Immediate life-saving attention is required for a trauma victim who suffers any of the following conditions EXCEPT
|C||Massive flail chest|
a. Open pneumothorax, also known as a sucking chest wound, occurs when a significant defect in the chest wall (e.g., from a large-caliber gunshot wound or traumatic thoracotomy) large enough to exceed the laryngeal cross-sectional area allows air to enter from the exterior into the pleural cavity and results in lung collapse because of rapid equilibration between intrathoracic (pleural) and atmospheric pressure.
b. The increased intrathoracic pressure also causes mediastinal shift and decreased venous return. Signs and symptoms include hypoxia, hypercapnia, hypotension, and respiratory and circulatory failure.
c. Management includes application of an occlusive dressing and insertion of a chest tube before closure of the chest wall defect to avoid the development of tension pneumothorax.
d. Flail chest occurs in the presence of two or more fractures in three or more consecutive ribs and causes instability of the chest wall; however, it can also occur after costochondral separation .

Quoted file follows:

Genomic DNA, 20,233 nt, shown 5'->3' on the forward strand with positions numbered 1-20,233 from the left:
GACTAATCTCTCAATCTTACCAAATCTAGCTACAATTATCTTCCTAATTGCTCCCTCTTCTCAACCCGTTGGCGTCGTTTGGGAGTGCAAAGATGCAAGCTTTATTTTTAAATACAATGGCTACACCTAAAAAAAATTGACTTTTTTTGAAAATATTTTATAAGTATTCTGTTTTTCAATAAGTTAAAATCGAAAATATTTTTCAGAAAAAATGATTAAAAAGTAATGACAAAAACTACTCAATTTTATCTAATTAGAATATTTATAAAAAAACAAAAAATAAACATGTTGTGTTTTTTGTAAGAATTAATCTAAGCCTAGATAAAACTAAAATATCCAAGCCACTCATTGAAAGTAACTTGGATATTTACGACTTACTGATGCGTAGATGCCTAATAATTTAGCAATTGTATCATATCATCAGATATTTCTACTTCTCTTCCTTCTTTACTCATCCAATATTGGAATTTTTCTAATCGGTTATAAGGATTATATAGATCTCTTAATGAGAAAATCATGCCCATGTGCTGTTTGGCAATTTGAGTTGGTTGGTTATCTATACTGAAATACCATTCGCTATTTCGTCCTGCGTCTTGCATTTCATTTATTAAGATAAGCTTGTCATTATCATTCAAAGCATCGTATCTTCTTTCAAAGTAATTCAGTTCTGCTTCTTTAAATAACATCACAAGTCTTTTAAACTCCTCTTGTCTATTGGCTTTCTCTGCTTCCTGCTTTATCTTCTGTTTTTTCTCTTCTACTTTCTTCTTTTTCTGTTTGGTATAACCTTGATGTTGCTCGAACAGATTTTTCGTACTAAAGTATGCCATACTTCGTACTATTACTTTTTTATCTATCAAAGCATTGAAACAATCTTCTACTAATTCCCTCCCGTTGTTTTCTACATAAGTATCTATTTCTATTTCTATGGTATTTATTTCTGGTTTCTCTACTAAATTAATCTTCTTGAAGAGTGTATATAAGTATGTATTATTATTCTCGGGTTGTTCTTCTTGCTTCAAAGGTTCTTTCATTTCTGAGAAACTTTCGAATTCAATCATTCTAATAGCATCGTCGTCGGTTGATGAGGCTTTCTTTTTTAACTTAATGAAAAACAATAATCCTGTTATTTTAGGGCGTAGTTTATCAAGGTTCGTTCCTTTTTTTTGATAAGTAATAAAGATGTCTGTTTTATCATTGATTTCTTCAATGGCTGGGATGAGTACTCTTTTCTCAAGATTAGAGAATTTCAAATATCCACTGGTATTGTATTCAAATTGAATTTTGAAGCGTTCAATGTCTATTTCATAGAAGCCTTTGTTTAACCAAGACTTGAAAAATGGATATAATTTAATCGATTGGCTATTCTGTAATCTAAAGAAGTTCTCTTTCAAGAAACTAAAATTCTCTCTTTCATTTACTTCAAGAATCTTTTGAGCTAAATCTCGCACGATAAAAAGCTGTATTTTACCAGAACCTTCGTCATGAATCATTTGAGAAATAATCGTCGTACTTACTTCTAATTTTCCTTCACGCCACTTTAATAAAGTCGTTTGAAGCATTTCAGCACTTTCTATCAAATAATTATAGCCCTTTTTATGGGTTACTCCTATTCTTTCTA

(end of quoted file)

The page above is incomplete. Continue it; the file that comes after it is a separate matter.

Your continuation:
e. Flail chest is characterized by paradoxical motion of the chest wall (inward with inspiration and outward with expiration).
f. If respiratory distress develops, endotracheal intubation and mechanical ventilation with peak end-expiratory pressure are usually indicated, provided that pain control is adequate. Open reduction plus internal fixation of sternal or rib fractures is rarely needed.
g. Diaphragmatic injuries are often caused by penetrating injuries. Patients sustaining penetrating injuries below the nipples and above the costal margins should be investigated to rule out diaphragmatic injury.
h. After blunt trauma, injury to the diaphragm involves both sides equally, as reported in autopsy and CT scan studies, although in clinical practice, left-sided injuries are more frequent.